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How do you calculate latent variables?

How do you calculate latent variables?

Math

Deep Learning God Yann LeCun. Facebook / Meta’s Director of Artificial Intelligence & Courant Prof.
A new paper by Yacine Ait-Sahalia, Chenxu Li and Chen Xu Li offers a cute way to estimate latent variable models.

The method does not lean on tractable distributions. But rather, on a collection of basis functions that are used to approximate the transition density. I suspect there are many people in my feed who will be truly interested in the mathematical technique – and also many who will be truly uninterested (but read on).

The pertinent question: will this new algorithm find its way to business problems any time soon, or will it linger in obscurity? I optimistically predict the former, because “it” is likely to join some other non-gaussian filters that already patrol the streams (Search for Streams (microprediction.org) at Microprediction.Org, and so anyone with a relevant business problem will benefit from it sooner or later.

Perhaps you would like to be the one to set this new algorithm on its path to destiny? See Submitting predictions | microprediction for instructions. There’s $50,000 a year in prize-money to add to the scientific incentive.

The streams your algorithm will attack include plenty of things whose volatilities and regimes are latent (examples: Stream Dashboard (microprediction.org) and also some whose forecast volatilities are themselves, as of yesterday, also the subject of prediction (see Stream Dashboard (microprediction.org) if you need convincing that volatility is its own animal worthy of competitive prediction).

But how fortunate that only one person needs to figure all this out. So the rest of us can take advantage of it. To benefit, you merely need to publish data, and look how easy that is (microprediction/create_a_stream.py at master · microprediction/microprediction · GitHub). Certainly, a lot easier than implementing and benchmarking every new approach that becomes devised, forever.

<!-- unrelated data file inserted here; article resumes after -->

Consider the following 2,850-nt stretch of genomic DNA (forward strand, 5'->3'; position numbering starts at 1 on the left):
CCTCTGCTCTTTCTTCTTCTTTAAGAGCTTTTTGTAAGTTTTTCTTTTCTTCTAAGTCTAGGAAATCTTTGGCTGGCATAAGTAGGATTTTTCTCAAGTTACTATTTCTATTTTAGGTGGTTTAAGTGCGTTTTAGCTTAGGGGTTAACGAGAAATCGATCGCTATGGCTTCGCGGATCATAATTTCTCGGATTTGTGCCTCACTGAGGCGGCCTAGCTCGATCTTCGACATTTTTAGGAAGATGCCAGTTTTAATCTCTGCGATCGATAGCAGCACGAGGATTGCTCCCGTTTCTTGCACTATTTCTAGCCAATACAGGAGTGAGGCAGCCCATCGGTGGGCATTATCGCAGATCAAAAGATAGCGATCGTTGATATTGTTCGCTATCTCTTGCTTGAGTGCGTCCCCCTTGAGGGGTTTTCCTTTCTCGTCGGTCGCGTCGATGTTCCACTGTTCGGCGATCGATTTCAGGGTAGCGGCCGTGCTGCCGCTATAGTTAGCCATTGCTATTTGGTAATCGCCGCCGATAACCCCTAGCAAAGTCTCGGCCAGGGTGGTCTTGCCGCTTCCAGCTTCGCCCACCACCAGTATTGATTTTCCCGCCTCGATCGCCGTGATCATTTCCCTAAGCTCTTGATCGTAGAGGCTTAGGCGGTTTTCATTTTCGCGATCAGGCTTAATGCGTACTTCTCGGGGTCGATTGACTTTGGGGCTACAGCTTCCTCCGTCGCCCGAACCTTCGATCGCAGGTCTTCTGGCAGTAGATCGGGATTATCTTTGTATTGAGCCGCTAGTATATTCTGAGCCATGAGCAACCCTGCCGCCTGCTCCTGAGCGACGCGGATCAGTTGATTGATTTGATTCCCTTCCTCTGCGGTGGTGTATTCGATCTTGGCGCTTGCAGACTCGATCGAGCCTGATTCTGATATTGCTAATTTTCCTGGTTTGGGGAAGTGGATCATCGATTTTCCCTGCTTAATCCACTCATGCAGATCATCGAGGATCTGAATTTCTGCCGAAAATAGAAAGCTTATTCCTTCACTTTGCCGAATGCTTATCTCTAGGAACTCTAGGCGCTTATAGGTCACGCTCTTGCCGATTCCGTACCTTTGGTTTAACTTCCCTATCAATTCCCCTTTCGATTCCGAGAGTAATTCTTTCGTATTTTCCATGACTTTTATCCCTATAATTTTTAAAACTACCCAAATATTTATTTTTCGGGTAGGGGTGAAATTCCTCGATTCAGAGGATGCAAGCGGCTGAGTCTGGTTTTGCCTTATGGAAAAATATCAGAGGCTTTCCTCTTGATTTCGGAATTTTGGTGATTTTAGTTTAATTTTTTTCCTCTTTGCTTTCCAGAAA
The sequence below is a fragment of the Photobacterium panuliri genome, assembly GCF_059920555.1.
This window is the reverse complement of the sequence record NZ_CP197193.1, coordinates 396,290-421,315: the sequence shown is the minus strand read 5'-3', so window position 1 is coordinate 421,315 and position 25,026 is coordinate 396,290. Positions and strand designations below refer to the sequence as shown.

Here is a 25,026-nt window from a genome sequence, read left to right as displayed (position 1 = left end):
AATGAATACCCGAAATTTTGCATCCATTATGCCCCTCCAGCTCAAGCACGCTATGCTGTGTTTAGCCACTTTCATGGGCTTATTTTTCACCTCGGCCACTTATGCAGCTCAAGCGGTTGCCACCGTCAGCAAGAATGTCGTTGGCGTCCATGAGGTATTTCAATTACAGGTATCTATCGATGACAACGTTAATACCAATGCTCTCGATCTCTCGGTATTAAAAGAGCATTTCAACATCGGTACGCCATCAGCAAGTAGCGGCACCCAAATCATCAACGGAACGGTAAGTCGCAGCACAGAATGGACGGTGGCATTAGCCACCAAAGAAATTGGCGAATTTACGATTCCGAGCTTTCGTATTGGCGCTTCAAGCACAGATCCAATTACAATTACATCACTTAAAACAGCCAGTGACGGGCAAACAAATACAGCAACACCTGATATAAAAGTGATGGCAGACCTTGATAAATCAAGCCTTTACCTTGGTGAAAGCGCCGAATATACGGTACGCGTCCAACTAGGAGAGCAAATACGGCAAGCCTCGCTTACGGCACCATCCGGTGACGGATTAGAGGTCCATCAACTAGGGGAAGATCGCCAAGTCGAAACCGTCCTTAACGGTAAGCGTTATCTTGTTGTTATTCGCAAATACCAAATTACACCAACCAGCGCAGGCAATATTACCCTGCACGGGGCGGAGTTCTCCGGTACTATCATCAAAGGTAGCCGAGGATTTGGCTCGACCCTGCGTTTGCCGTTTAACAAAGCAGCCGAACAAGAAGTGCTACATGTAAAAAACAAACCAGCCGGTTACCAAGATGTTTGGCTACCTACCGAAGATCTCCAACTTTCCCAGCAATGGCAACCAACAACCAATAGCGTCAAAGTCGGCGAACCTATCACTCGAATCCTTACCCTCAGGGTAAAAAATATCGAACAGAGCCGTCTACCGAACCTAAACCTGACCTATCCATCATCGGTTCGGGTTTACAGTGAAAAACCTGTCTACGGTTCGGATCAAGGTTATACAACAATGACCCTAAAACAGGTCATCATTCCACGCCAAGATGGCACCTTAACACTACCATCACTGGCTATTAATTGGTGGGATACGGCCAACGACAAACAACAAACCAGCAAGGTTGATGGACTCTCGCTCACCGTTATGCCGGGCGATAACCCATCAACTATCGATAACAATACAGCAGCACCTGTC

You’ll probably end up benefiting from a constantly changing ensemble, not one “best” model, btw, even if this paper is the be-all and end-all.

Why? The paper proposes a technique. It’s a tool. It can become used and implemented in different ways. Even if it was *the* key tool, for the sake of argument. It would still be the case that a combination of algorithms authored by different people using this tool will outperform any given one.

Now I grant you that the use of high velocity algorithm-friendly continuous lotteries for better-than-SOTA continuously improving ensembles is a still a bit of a brain explosion (and a threat) for some academics, some practitioners, and even some data science influencers seeking to add meta-guidance value.

But you don’t need their blessing or opinion. Nonsense-free prediction merely requires publishing the data.

Microprediction: Building an Open AI Network

Michael Littman on Deep Learning VS Reinforcement Learning. Machine Learning & Markov

How do you calculate latent variables?